…los que nunca sabe nadie de donde son/…/
los que fueron cocidos a balazos al cruzar la frontera/…/
los eternos indocumentados/…/
…the ones no one ever knows where they’re from/… /
The ones burned by bullets when they crossed the border/… /
the eternally undocumented/…/
Roque Dalton, Poema de Amor
May 14, 1935 – May 10, 1975
Back in the fall of 2010, while strolling around Echo Park Lake in Southern California, Adolfo Guzman-Lopez, a reporter for KPCC, an affiliate of NPR, asked me after the interview, “Do you know of any other published Salvadoran poets writing in English?” I was stunned. I quickly scrabbled the bottom of my brain for a face, an image, some sort of anecdote that could lead me to a name, but I had none. My lack of response said more about my knowledge and isolation than the presence of Salvadoran poets in this country. I mean I’m not on FACEBOOK. I don’t even have a Twitter account. I knew they were out there teaching, getting their MFAs, taking care of their families, but I just didn’t have the contacts.
This changed in 2014 when Kalina produced the anthology Theatre Under My Skin which collects not only the work of poets that reside in El Salvador and write in Spanish, but also the work of poets that have emigrated to the United States and write in the language of their adopted country. After receiving my contributor’s copy, I immediately sent Adolfo a copy and began not only to guttle the anthology but also to read the debut collections of some of these poets: José B. González, Leticia Hernández-Linares, Alexandra Lytton Regalado, Javier Zamora, and others not included in the anthology like Harold Terezon and Cynthia Guardado. I could go on, but there’s no point because the list will always exclude someone.
I found tremendous strength in these poems. They crossed the borders of diaspora; religious, political, war and migration stories that sometimes braid the dual language or the performative aesthetic. They underscore the experiences of Salvadoran identities caught between cultures and languages.
Here’s an excerpt of a poem by Javier Zamora, a poet whose experiences as a Salvadoran immigrant living in the U.S. is central to his poems. His first full-length poetry collection, Unaccompanied (Copper Canyon Press 2017), describes his experiences with border crossing.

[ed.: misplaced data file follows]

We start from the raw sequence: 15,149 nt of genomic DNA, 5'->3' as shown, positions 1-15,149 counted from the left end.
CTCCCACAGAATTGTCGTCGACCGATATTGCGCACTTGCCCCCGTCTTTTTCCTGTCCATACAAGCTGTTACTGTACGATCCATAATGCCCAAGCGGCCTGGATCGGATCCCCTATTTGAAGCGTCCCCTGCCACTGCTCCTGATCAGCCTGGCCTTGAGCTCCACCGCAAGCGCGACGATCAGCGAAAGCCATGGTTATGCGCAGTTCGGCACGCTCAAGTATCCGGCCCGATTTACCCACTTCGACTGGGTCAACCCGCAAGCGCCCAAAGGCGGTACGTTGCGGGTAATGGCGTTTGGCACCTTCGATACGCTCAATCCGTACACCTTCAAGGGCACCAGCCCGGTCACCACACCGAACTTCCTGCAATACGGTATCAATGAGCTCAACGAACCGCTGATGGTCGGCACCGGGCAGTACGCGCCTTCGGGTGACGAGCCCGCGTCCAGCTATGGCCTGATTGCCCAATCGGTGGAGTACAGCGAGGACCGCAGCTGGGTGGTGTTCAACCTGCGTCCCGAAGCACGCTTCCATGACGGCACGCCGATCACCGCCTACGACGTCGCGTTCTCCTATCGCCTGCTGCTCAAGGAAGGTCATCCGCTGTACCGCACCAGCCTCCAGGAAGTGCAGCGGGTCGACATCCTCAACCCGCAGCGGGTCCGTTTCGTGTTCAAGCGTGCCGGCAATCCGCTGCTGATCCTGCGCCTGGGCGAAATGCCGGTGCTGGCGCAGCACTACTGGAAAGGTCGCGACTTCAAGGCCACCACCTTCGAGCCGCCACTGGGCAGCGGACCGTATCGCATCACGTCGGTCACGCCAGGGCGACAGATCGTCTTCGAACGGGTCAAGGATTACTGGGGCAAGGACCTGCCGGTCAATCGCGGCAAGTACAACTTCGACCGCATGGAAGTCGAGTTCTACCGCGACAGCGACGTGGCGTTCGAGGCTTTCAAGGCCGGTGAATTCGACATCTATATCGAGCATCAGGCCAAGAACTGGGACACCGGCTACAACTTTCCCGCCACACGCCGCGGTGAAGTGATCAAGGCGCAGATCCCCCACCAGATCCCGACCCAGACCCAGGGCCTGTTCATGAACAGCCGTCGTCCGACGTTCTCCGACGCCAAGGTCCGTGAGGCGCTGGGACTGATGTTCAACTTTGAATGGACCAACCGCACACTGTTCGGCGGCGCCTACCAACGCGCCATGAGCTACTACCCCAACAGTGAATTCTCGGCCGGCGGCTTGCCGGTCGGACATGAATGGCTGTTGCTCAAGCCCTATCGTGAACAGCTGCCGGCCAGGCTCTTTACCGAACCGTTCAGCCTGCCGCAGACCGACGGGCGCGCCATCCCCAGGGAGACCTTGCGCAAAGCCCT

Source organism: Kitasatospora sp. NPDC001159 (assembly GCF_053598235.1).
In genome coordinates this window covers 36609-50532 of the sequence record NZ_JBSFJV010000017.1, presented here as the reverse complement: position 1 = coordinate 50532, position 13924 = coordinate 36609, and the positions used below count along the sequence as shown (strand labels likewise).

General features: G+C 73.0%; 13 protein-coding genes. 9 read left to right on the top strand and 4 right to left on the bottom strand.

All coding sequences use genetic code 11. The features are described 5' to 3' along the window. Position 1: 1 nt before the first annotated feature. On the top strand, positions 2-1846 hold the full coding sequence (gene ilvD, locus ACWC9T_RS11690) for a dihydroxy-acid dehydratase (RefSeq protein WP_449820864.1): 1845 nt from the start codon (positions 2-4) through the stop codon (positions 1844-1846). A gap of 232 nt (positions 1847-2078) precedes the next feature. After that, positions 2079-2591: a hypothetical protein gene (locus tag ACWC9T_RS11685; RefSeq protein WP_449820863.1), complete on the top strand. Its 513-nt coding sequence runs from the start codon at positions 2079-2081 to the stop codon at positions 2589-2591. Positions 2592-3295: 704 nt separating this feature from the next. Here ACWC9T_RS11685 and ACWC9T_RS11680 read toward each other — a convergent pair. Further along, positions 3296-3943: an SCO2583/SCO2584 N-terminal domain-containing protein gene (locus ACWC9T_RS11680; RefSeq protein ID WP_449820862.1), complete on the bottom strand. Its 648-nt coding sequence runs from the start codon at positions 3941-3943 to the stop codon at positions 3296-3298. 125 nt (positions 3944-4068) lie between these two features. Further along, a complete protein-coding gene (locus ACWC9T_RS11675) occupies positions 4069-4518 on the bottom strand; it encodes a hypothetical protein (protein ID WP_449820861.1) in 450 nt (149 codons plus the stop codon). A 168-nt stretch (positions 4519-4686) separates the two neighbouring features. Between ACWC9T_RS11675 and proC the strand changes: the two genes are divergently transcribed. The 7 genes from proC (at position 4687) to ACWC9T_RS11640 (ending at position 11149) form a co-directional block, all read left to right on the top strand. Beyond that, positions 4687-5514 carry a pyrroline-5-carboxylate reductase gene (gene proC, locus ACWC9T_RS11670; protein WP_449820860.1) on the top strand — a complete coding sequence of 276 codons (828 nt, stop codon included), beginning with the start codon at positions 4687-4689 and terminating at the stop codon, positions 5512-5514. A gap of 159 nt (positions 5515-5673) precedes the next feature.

Salvador, if I return on a summer day, so humid my thumb
will clean your beard of salt, and if I touch your volcanic face,
kiss your pumice breath, please don’t let cops say: he’s gangster.
Don’t let gangsters say: he’s wrong barrio. Your barrios
stain you with pollen. Every day cops and gangsters pick at you
with their metallic beaks, and presidents, guilty.
Dad swears he’ll never return, Mom wants to see her mom,
and in the news: black bags, more and more of us leave.
The poem personifies the country and begins a conversation that addresses the intricacies of the speaker’s relationship to his native land. It reminds me of the conversations we all have with our own countries; our countries as death, God, or our lover—a possible, pocketsize Canto General for El Salvador.
Here’s another excerpt, this one a quasi-sonnet, by Alexandra Lytton Regalado, a poet whose debut collection Matria, winner of the St. Lawrence Book Award (Black Lawrence Press, 2017), is a poetic sequence based on the Salvadoran Lotería.
…the man’s hooded eyes, as he watches from behind the wire
diamonds of chain-link, the whirling wrists of a teenage girl
in a majorette skirt fashioned out of half-inch-thick strips
of cut newsprint, the fringe swaying with her hips
as she twirls a baton of broken broomstick